Raavan is a class act that is clearly not for the masses.  Yes, it has all the popular elements of a bollywood masala film – love angle, action, drama, etc., but the “treatment” is refreshingly unique.

Fundamentally, it is a tale of good versus evil, and about the shades of good and evil that lie dormant within us all.  Raavan’s main characters are clearly not on any one side of the spectrum, and that’s what makes the story interesting (and also probably unappealing for the common man).

I was impressed with Abhishek’s ability to “get into character” by way of mannerisms and expressions that I thought were remarkably consistent with the persona that he was playing.  I especially enjoyed his character’s ability to deal with his inner conflicts, whether he’s coping with new-found jealousy or experiencing fear for the first time.

I was also left impressed with the film’s canvas.  Almost the entire length of the movie has been shot in pouring rain – a feat that is not easy to pull off.  Yet, somehow, the green and grey palette works like a charm, helping the characters blend-in in places, and making them stand out in contrast, in other frames!

The cinematography is truly exceptional, and among the best I have ever seen coming from Indian movie makers.  The makers of the film seem to have taken the trouble to scout some of the prettiest natural locales of the country in which to set the story.  I thought that many of the shots were visually stunning, giving the film a very artistic quality.  Unlike typical bollywood fare, I was also pleased that the nuances of the film were more-or-less in sync with the way of life of the story’s setting – whether it’s the food they eat, their mode of transport or their attire and living conditions.

If I had to nitpick, I’d probably drop Govinda (allegedly the “Hanuman” element) from the story altogether, since he did not seem to add too much value to the plot.  And, it would have helped to see a little more build-up to explain to audiences why the two key characters are hell bent on destroying each other from frame one.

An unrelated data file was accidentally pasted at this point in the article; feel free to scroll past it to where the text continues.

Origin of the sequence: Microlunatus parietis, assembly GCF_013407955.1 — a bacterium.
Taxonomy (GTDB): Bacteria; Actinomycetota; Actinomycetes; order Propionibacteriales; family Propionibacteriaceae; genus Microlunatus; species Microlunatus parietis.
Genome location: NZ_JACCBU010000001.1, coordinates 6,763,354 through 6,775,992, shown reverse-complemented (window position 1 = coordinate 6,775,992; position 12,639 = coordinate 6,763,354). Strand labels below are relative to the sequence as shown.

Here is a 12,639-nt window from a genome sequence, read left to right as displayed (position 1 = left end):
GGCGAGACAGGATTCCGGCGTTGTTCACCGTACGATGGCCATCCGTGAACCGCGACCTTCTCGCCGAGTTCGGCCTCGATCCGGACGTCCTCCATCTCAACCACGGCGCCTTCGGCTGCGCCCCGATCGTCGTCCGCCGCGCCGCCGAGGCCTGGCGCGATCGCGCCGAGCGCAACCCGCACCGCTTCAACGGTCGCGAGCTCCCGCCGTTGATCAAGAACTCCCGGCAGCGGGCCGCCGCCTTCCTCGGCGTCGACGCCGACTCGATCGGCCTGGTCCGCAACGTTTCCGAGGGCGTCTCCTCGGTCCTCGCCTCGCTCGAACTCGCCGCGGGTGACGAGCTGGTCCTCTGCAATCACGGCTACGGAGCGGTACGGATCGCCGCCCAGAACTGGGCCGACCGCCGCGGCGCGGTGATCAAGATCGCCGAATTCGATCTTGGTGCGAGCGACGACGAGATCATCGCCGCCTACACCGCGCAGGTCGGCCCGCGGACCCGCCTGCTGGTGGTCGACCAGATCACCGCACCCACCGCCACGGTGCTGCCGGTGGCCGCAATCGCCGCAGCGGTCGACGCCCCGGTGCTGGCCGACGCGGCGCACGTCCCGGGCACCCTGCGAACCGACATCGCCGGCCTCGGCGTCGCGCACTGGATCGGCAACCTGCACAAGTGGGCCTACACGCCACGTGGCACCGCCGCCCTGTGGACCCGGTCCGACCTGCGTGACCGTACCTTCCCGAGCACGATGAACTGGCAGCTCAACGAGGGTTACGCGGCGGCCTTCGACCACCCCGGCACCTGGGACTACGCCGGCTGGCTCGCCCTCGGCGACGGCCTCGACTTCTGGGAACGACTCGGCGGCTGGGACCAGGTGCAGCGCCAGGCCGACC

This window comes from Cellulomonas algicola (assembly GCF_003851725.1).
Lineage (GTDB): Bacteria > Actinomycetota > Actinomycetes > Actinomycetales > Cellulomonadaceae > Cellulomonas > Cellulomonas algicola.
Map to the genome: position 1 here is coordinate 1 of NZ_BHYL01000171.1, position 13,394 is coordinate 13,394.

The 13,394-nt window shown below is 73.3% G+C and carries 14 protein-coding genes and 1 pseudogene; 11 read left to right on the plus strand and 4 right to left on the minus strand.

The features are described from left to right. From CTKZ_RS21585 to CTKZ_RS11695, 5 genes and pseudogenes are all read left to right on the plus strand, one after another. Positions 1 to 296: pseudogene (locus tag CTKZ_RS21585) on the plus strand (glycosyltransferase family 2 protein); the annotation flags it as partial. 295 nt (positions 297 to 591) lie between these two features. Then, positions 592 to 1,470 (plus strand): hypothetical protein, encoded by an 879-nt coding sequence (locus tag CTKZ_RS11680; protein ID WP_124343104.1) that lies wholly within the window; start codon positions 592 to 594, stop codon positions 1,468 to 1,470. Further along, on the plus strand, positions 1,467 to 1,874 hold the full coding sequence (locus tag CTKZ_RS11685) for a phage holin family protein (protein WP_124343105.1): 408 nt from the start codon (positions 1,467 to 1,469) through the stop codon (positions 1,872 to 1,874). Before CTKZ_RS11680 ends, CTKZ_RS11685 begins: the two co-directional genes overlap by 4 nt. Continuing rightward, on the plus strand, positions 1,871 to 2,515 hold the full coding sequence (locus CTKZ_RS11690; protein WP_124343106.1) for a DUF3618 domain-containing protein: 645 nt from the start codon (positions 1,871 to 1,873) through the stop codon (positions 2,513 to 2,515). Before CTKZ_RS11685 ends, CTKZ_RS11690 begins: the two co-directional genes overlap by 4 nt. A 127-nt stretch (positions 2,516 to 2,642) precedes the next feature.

But, all said and done, Raavan is definitely a movie worth watching and represents Mani Ratnam’s best work till date.  Critics be damned!

Lost Art of Letter Writing

Many things change with time, but not every thing changes for the better.  One such phenomenon I can think of is the lost art of Letter Writing. 

For years, I have lamented about the fact that the only “mail” I receive (via snail-mail) any more is bills and receipts.  No letters.  None whatsoever. 

Aunts and uncles who used to send out letters once in a while, have switched to email.  Moms and Dads had to, simply to keep pace with their teenage sons and daughters.  Even the greeting cards you used to send out till just a few years ago, have transformed into free e-cards that do their dance on your computer screen, and die a painless death in 90 days or less.

I know, I know.  Electronic communication is so fast and friendly; so instantaneous in delivery.  Who would want to write letters?! 

Now, I love Technology as much as the next guy.  Maybe, even more.  But any one who’s ever received a well-written missive would agree that email could never replace the charm, the magic, of a handwritten note.  The use of appropriate grammar, the unhurried attention to detail, the choice of good stationery on special occassions… even words that were striken or revised would leave their mark on the note, for every reader to see. 

It was almost as if, every time you put pen to paper, you chose to bare your soul to the reader. 

Makes me think that we’re fast losing touch with an art form that was an important part of our heritage, without even pausing to ponder on it… 

In the decades to come, will our children even understand the antiquated practice of actually writing a letter using pen and paper?  Would Abraham Lincoln’s letters gain the legendary status they have, if he’d shot off some emails from his Mac instead?  Most importantly, in the absence of such cultural cues, how will we know what was really important and worth preserving?  What will History be “written” on?!

Worth a thought, isn’t it?

Happy New Year

Diwali (Deepavali) is a significant festival for millions of people around the world.  Wikipedia writes:

While Diwali is popularly known as the “festival of lights”, the most significant spiritual meaning is “the awareness of the inner light”… While the story behind Diwali varies from region to region, the essence is the same…

Just as we celebrate the birth of our physical being, Diwali is the celebration of this inner light, in particular the knowing of which outshines all darkness (removes all obstacles and dispels all ignorance), awakening the individual to one’s true nature.

Me?  I chose to celebrate this Diwali with a new beginning to my online presence.

I’ve been busy the past few weeks, working on the migration.  And, I am pleased to say that the entire process is now complete.

A new domain name and new email ids for the entire family.  New designs for both my blogs.  A completely new photoblog.  And, a new website for all my online initiatives.

My new web home –

Hope you make the most of them…